The ever-increasing data usage is possible in part because high-speed mobile internet connections in the Netherlands are growing at a faster rate than in Western Europe as a whole.
Given the top-line pressure combined with bandwidth requirements, operators need to make smart choices about how and where to invest in capacity for next-generation access services. For fixed access networks, KPN’s approach is to invest in both DSL upgrades (e.g. vectoring and bonding) as well as the ongoing rollout of fibre-to-the-home (“FttH”) to provide high-speed broadband connections. The incumbent now provides broadband internet on copper using VDSL2, pair-bonding, vectoring and bonded vectoring, with potential plans to move into bonded vectoring plus (up to 400Mbps) and NG.PON (up to 1Gbps) as the latter two are mentioned in its own Q2 2017 presentation.
Even though the Netherlands is far ahead in Europe in rolling out copper upgrade and NG access, this is a Europe-wide trend.
For fixed access spending, we know FttH is (or can be) much faster and more reliable then DSL. From a financial point of view, however, it makes sense to invest in DSL upgrades to limit capital expenditure. Using existing infrastructure and technology for high-speed consumer internet services is clearly much more economical at this point in time, even more so when we consider that cable operators can also use existing cable networks and increase capacity by upgrading to DOCSIS 3.1 and 3.1 full duplex (making symmetrical upstream/downstream possible), with significantly lower investment in the access network than rolling out a new fibre footprint.
The big challenge for mobile is to provide sufficient capacity in dense urban areas where data consumption is high (specifically at peak hours). Two main factors come into play when addressing this challenge: (1) the role of small cells, (2) the role of 5G.
Small cells (i.e. low power radio access nodes with a range of 10 meters up to few kilometres) will play a key role in access spending by providing capacity in dense urban areas where data usage is high or very high. It gives operators a means to increase capacity locally at relatively low cost by eliminating the need to set up a macro site. Both KPN and Vodafone are known to be rolling out small cells in specific locations in the Netherlands and the rollout will likely gather momentum over the next years – potentially in combination with 5G in the longer term.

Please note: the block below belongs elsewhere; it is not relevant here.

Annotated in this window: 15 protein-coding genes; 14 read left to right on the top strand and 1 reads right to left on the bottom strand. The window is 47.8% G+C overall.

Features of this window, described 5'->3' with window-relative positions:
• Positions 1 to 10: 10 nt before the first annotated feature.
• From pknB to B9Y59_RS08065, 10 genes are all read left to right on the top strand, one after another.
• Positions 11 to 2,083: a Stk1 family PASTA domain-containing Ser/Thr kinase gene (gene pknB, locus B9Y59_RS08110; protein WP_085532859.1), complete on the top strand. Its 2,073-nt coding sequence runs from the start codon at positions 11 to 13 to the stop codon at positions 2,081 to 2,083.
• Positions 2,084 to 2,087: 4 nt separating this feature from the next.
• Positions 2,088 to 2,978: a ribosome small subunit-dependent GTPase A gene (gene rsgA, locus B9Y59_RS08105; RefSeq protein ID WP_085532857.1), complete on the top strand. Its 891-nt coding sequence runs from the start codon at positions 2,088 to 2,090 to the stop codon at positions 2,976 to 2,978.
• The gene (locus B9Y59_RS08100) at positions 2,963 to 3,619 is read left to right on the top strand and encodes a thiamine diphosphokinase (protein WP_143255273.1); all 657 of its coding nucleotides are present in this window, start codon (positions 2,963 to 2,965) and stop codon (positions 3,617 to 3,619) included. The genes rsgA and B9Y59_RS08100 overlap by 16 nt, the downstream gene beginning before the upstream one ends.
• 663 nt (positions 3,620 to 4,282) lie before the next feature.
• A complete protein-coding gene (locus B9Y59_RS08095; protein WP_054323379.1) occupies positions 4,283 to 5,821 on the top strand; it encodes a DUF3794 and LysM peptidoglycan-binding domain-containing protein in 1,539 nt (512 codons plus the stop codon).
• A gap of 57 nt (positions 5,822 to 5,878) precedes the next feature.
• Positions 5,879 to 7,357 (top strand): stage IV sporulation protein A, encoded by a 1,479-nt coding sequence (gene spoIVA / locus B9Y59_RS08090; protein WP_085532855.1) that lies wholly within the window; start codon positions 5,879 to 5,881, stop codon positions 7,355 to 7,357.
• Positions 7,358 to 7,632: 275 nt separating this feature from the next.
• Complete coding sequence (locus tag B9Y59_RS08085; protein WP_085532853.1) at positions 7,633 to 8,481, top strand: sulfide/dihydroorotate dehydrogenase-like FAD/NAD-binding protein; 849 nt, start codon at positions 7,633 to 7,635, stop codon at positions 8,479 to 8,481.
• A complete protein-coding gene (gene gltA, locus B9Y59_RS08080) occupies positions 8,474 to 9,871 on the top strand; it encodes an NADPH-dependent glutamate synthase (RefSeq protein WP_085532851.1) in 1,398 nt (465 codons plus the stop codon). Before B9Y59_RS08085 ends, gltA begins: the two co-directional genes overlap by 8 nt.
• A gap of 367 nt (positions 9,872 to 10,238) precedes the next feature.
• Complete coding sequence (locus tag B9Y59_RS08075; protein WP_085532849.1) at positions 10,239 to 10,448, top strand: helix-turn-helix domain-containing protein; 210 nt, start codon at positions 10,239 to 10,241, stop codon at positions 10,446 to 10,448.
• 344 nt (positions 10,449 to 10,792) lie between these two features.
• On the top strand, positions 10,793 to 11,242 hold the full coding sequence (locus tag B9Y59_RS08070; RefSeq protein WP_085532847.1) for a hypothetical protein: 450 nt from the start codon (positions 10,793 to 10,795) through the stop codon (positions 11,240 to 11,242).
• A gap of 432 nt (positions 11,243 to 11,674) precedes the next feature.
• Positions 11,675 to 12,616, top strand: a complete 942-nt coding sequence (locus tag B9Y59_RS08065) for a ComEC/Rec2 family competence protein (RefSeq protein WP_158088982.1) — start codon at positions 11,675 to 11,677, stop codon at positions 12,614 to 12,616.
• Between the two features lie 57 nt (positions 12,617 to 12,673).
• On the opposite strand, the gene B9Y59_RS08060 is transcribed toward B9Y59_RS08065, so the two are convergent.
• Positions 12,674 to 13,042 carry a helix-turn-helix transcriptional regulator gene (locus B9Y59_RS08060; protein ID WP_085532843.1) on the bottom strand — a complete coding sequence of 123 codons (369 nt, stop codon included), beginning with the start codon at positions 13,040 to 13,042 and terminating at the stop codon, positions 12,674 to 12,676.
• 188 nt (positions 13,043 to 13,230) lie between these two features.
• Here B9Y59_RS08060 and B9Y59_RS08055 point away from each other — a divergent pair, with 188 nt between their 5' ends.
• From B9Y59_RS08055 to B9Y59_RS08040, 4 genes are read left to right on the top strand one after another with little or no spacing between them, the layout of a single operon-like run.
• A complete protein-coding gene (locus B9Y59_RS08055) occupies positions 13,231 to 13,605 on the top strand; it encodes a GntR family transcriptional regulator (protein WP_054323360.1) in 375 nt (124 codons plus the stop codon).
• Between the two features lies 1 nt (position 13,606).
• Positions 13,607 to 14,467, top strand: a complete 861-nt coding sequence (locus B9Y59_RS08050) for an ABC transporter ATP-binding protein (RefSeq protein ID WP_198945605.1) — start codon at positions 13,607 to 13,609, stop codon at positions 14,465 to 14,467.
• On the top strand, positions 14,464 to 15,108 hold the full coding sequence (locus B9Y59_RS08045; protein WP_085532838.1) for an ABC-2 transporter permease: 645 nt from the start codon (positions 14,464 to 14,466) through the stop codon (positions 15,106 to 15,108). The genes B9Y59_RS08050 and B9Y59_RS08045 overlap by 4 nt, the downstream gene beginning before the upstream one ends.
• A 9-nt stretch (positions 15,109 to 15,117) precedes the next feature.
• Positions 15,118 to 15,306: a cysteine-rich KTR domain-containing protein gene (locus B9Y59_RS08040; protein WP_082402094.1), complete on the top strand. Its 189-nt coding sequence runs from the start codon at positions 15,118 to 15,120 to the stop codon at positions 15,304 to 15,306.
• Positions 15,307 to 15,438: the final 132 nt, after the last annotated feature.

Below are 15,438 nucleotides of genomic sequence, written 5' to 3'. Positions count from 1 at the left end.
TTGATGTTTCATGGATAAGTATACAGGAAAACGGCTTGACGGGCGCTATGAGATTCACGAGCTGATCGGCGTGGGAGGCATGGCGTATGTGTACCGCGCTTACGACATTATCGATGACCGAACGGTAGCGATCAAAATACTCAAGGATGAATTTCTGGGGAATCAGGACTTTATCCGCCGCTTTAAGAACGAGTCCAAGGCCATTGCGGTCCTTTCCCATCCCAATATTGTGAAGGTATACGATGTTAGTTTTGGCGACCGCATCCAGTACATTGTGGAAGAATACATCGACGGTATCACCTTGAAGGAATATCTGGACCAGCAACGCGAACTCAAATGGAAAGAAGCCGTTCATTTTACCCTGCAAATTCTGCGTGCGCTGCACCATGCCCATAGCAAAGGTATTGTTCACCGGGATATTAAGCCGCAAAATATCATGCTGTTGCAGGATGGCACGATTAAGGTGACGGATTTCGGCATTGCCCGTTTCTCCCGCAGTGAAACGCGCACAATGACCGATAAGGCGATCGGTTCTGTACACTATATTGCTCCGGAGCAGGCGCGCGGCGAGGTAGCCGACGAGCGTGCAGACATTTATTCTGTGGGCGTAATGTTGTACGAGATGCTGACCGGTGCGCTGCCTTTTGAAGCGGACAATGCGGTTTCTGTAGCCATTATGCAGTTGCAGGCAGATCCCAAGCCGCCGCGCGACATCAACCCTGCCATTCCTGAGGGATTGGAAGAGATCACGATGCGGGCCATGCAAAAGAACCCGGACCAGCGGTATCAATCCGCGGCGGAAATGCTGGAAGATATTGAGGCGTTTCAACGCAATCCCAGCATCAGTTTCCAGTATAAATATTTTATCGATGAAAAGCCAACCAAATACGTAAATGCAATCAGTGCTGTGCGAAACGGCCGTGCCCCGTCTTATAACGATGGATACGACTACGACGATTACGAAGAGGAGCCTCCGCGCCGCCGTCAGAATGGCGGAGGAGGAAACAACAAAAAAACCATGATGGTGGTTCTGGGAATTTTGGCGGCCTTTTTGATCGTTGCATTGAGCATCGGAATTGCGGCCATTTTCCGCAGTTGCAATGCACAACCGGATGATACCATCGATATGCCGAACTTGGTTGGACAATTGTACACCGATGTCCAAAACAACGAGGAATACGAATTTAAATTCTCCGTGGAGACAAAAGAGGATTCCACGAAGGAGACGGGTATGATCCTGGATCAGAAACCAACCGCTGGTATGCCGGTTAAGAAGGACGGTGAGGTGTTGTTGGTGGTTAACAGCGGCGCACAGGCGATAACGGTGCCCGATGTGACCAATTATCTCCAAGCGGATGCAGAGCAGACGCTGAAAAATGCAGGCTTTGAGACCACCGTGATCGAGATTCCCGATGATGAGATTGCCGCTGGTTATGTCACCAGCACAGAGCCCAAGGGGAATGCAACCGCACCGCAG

5G is the other factor with the potential to solve local capacity challenges. Operators will likely not aim for national 5G coverage; this would be very expensive due to the high frequency band that is used and not needed.
All in all, the Netherlands is a competitive market at the forefront in Europe in terms of bandwidth and NG access. But with the Vodafone-Ziggo merger creating a new quad-play player that is putting more pressure on prices and driving up competition, the need to make smart choices in access spending has never been so important. To reduce (or at least limit) investments in fixed network access, operators are avoiding or limiting the need to rollout completely new footprints, either by upgrading DSL or moving to DOCSIS3.1 along with rolling out fibre.
To reduce (or at least limit) investments in fixed network access, operators are avoiding or limiting the need to rollout completely new footprints, either by upgrading DSL or moving to DOCSIS3.1 along with rolling out fibre. In mobile access, operators look to small cells and 5G to fulfil their capacity needs.
Operators must invest continuously in network capacity to enable the exponential growth in data usage, even though their top line is under pressure. This has been the case for many years and is expected to remain so for the foreseeable future.